And FINALLY… FINALLY I received my Burlesque book! Jesus but this took effort and the patience of some higher power than me. Because I was DYING to get my little hands on it! My first order accidentally went to my old Redondo Beach address. And the forward didn’t work. Calling Amazon and the post office got me nowhere, the book was lost in postal space…so after two weeks I just reordered the darn thing. I was a bit unsure what to expect. People on the Cherfreaks lists here and there were NOT raving about it…in fact they were complaining about the dearth of Cher pics in it.
The book is smaller than your typical coffee table book but I have to say I really like it. It begins with a very generous 3-page introduction by Cher. She talks about her first magical movie experience seeing Cinderella at Grauman’s Chinese Theater in LA and memorizing “A Dream Is a Wish Your Hearts Makes” so she was able to sing it for her parents on the way home. Very cute. She talks about coaching “this beautiful child” Christina Aquilera, Stanley Tucci (Cher agrees with Meryl Streep…although Cher gives no last name, just Meryl…that Stanley never has a false moment in his performances). She calls “K-Bell” a fire cracker, Peter Gallagher wonderful and fun. Eric Dane full of charisma, and Cam Gigandet a sort of James Dean. She talks about writing a scene from the movie and I wont tell you which one but it has to do with her mother and her friends. She says “They were all so beautiful and I was an ugly duckling” a comment which of course reminded me of sad things women continually say on Ru Paul’s Drag Race (of which I’ve been watching reruns I’ve already seen and been crying all over again!).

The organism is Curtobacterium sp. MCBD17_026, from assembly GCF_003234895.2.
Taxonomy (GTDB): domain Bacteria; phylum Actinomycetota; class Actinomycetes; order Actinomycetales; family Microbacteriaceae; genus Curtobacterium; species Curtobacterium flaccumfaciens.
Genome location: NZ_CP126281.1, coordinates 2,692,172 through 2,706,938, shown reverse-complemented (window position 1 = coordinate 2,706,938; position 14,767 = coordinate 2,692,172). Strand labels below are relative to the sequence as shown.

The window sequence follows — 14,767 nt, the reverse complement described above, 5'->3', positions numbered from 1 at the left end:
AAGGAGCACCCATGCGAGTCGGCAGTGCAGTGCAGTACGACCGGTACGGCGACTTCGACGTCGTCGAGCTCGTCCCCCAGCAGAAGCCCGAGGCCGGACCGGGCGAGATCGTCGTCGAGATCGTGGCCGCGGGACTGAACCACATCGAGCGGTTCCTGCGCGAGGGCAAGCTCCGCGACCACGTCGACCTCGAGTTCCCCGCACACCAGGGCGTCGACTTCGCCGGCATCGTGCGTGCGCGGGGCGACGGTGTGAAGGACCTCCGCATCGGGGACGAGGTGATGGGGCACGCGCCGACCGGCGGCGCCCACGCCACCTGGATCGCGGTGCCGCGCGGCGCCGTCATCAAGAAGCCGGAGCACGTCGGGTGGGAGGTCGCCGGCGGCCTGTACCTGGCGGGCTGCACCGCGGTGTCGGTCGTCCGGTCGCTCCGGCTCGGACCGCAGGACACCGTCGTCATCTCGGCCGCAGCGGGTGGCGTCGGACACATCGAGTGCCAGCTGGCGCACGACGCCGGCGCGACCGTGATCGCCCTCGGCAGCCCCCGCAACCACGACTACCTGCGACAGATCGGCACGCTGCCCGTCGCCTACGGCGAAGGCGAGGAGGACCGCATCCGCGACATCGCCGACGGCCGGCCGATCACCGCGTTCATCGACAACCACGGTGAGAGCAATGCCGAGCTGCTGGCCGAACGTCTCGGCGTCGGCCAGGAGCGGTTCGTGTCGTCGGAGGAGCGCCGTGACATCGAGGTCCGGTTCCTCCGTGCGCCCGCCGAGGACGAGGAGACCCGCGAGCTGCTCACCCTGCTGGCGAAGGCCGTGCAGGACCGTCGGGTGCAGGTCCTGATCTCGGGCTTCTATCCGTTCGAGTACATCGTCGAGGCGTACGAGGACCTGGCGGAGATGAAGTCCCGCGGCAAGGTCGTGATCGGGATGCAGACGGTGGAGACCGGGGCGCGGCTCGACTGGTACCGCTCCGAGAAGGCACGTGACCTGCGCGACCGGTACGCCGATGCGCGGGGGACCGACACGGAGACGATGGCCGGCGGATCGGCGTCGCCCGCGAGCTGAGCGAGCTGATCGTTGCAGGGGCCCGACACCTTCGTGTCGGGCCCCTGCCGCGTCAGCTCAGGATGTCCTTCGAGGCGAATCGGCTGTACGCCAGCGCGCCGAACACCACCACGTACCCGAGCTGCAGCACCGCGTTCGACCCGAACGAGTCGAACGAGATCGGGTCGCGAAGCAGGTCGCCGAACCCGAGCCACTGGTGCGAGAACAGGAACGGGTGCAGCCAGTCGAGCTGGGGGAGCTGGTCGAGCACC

Cher’s essay reminded me again of how long her professional relationships have lasted. Not the situation of a nasty DIVA. She lists a long line of long-time compatriots, her agent, her managers, the professional advice of David Geffen, her makeup artist, her costume wrangler, and the loooong-time assistant of many-trades Deb Paul. She also thanks newbies like the movie’s Director of Photography Bojan Bazelli (“I will never look this good again”), the movie’s wigmaker Carol Robinson and most incredibly her assistant on set, Jennifer Ruiz (“she’s the girl you want in your foxhole”). It was a very generous of her to use the space to thank everyone.
Christina also adds a forward in which she calls Cher her mentor and working with her a “dream come true.” She ends by saying she thinks the film is something Etta James, Josephine Baker and Bob Fosse would be proud of.
And beyond that, the book is full of tidbits about the making of the movie. Antin defines burlesque as he sees it, and the many stories of it taking nine months of chasing Cher “shamelessly” to make the film. He calls Cher “the coolest chick I’ve ever met." Choreographer Denise Faye talks about how they created organic routines to match the storylines, set people talk about the dramatic look they were going for, inspired by the paintings of LaTour (1st above) and Caravaggio (at right), how they researched the “main character”, the burlesque lounge, and what inspired them. Designers discuss the specialized costumes and wigs, the use of Swarovski crystals, they symbolism of the color red, the use of monochromatic lighting for non-club scenes, the special Christian Louboutin shoes for Christina, the bartenders outfits, and even the zinc bar top. The book talks about who greenlit the movie, what producer gave it credibility, the makeup methodology, how the footlights work to serve the opening scene, how Steve Antin grew up in LA and particularly appreciated the sunlight at Hollywood and Vine. Even the news that Bob Mackie designed Cher’s “Welcome to Burlesque” outfit. This book is like a Burlesque CliffsNotes.
Julianne Hough says “no detail was sparred and nothing is boring.” Alan Cumming says “If you like Cher, you’ll love this movie…this movie is Cher Christmas.”
It’s about time for some Cher Christmas!